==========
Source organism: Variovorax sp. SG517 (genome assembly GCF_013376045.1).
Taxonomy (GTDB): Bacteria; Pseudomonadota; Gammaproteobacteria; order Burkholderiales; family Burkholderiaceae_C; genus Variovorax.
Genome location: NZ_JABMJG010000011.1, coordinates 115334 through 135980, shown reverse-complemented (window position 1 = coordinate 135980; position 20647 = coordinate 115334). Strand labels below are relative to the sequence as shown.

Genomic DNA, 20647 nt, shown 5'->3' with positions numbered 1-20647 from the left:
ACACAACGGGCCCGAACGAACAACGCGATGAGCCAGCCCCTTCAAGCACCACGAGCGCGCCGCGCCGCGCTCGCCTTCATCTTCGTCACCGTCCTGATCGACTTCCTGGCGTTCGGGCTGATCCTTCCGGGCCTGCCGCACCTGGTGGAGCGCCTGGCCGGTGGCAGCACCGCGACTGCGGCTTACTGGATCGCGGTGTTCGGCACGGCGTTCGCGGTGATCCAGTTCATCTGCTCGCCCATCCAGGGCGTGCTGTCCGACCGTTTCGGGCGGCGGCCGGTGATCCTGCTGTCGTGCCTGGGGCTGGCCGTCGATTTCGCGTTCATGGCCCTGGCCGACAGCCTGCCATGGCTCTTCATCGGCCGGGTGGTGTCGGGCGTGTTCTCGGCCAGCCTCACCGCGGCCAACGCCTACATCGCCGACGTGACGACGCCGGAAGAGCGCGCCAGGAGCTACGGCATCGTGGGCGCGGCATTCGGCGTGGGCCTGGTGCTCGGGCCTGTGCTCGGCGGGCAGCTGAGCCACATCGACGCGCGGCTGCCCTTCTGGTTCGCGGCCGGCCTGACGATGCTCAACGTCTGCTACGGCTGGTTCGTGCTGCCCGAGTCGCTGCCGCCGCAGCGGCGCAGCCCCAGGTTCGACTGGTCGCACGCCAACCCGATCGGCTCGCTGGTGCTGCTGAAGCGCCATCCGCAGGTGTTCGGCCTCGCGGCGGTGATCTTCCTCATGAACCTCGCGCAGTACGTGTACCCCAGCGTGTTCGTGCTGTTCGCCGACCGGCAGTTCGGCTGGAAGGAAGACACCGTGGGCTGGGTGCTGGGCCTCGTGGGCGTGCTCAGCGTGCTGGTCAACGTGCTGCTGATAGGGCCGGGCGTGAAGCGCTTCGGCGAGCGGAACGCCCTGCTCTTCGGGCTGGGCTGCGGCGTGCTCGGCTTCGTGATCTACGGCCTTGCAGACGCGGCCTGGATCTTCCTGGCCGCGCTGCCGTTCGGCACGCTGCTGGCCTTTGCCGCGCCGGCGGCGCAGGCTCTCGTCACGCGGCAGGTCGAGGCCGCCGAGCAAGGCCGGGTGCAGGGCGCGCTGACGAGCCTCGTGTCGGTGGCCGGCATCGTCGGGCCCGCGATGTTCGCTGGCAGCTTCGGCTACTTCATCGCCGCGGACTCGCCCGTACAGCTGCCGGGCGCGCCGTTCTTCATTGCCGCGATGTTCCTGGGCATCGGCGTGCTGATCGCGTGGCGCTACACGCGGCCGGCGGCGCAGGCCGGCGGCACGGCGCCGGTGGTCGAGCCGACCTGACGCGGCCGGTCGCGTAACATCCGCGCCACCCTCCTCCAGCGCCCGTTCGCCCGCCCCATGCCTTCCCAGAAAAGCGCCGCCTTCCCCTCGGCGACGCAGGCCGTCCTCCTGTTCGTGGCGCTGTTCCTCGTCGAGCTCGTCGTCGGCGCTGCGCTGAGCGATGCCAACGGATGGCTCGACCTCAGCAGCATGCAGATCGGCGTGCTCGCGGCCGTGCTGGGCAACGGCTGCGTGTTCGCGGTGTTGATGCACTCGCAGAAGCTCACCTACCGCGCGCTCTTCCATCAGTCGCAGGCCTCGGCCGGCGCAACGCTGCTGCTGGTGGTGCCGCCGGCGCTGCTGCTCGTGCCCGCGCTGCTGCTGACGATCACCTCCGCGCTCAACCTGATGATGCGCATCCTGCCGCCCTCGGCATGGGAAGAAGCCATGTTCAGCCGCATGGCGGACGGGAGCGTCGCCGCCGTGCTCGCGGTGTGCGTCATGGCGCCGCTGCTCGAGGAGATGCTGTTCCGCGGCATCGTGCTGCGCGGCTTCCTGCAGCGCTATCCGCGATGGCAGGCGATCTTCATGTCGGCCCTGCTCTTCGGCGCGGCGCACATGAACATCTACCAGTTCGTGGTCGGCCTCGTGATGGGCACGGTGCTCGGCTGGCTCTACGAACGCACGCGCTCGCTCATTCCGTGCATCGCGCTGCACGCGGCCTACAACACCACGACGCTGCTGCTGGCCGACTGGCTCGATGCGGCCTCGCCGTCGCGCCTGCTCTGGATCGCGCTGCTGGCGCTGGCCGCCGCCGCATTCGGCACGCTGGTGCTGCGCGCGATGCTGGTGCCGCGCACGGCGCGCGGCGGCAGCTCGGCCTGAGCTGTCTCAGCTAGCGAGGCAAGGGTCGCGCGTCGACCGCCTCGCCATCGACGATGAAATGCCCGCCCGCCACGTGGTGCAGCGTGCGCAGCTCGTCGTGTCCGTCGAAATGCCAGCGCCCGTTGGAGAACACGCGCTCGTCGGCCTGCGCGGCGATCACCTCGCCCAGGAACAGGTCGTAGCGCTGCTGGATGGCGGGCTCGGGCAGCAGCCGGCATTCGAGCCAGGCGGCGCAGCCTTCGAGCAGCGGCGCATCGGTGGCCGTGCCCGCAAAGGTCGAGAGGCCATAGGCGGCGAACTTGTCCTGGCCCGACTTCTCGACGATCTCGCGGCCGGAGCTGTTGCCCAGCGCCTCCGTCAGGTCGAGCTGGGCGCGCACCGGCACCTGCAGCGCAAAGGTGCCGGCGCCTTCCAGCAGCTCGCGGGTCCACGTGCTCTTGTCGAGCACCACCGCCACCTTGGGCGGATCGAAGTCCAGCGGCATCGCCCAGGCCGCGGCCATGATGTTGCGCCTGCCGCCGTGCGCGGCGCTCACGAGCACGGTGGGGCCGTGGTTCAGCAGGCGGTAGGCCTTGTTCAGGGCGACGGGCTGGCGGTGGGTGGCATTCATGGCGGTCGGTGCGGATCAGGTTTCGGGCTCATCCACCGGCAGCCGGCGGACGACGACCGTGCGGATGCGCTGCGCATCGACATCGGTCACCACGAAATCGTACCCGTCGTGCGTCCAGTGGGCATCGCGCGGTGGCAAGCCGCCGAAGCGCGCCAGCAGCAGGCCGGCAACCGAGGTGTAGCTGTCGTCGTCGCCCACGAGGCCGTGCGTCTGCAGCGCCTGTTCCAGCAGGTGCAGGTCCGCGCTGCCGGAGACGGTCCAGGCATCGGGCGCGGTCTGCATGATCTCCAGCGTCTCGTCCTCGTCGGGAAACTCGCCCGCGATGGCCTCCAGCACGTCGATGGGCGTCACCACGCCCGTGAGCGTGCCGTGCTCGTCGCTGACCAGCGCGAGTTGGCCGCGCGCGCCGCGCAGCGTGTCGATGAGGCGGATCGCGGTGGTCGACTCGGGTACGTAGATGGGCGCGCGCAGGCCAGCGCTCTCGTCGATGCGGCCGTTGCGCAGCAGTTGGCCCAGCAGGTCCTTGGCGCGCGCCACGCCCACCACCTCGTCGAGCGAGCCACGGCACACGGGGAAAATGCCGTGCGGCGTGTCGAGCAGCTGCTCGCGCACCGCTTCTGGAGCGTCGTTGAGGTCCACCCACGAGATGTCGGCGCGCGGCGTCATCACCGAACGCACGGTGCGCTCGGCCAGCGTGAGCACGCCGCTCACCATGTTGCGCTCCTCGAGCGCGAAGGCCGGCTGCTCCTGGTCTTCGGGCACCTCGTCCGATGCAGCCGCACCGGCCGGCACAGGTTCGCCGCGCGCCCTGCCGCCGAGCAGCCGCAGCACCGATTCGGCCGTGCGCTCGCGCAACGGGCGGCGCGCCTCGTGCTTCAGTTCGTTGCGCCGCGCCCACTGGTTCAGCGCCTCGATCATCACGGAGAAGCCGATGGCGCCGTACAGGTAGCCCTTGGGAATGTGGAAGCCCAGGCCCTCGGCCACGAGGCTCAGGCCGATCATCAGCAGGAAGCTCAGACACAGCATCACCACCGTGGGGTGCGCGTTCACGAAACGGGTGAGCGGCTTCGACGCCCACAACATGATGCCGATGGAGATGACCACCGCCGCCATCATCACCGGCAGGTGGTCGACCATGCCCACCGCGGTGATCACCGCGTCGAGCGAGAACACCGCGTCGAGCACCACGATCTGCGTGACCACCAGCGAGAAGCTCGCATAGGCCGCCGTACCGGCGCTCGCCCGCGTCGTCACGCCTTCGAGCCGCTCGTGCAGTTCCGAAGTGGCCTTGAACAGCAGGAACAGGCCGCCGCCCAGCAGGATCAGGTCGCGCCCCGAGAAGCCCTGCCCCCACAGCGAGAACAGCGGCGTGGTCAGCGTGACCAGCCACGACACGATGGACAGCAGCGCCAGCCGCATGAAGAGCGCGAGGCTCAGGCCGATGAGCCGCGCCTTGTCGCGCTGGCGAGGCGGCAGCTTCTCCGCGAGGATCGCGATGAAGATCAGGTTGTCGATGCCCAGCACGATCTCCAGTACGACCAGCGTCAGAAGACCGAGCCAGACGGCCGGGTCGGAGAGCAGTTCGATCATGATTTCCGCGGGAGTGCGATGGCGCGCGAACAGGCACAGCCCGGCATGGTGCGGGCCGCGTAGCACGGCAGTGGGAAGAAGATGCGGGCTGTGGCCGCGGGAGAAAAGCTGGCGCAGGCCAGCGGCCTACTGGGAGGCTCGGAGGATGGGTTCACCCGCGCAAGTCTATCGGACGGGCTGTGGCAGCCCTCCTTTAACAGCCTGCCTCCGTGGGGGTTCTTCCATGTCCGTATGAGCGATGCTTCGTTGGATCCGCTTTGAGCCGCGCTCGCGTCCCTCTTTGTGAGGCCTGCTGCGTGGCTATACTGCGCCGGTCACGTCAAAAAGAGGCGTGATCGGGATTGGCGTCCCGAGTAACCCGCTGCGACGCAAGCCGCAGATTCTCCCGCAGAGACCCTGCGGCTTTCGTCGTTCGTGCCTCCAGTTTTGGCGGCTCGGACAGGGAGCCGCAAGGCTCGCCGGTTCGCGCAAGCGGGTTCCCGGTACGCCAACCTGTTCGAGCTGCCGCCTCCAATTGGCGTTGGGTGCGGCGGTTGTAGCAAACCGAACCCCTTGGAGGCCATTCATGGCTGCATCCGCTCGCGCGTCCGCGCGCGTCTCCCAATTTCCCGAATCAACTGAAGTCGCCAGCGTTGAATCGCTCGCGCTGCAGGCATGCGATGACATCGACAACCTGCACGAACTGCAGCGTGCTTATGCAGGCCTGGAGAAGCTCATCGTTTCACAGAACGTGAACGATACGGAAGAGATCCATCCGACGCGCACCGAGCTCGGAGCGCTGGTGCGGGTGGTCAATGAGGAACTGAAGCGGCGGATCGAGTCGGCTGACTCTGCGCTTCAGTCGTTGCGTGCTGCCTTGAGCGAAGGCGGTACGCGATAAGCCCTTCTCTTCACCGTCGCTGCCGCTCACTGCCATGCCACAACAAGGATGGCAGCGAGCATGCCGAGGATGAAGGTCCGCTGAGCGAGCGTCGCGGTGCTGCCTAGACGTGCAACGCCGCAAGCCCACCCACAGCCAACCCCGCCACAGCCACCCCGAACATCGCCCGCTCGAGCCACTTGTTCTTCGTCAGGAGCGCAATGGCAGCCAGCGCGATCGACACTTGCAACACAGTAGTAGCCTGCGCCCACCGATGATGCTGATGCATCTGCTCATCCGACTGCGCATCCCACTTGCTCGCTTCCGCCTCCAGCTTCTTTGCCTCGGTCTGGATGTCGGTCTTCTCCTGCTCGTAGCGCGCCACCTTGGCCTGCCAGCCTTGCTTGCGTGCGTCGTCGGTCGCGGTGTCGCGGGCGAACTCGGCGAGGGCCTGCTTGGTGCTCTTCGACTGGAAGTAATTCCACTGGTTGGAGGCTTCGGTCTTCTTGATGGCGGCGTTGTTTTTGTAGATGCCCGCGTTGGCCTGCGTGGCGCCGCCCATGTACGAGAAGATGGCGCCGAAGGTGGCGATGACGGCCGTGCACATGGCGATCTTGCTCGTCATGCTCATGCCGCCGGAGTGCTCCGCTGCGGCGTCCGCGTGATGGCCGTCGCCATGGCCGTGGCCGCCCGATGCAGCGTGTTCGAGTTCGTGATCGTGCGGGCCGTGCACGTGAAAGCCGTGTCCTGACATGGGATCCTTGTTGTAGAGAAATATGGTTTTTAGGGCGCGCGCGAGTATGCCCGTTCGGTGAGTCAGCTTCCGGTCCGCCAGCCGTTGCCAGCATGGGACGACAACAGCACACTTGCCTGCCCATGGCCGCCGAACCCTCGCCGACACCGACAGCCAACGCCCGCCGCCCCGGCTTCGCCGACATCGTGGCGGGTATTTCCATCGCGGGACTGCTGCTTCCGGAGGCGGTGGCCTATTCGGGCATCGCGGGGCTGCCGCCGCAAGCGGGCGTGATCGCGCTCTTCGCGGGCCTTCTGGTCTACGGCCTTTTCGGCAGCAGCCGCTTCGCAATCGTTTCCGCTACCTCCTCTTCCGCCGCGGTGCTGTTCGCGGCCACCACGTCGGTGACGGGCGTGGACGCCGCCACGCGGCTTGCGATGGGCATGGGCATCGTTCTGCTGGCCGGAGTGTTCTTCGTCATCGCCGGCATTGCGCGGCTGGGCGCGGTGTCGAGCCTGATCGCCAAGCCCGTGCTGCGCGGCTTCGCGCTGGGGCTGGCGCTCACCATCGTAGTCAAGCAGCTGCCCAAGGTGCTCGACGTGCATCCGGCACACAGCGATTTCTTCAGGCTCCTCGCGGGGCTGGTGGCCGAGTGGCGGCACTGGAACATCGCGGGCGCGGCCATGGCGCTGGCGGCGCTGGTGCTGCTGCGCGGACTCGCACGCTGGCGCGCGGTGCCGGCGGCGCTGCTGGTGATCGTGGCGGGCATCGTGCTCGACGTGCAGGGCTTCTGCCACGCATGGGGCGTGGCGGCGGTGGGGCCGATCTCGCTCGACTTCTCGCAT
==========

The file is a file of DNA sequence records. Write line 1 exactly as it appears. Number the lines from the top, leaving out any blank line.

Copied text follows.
Source organism: Variovorax sp. SG517 (genome assembly GCF_013376045.1).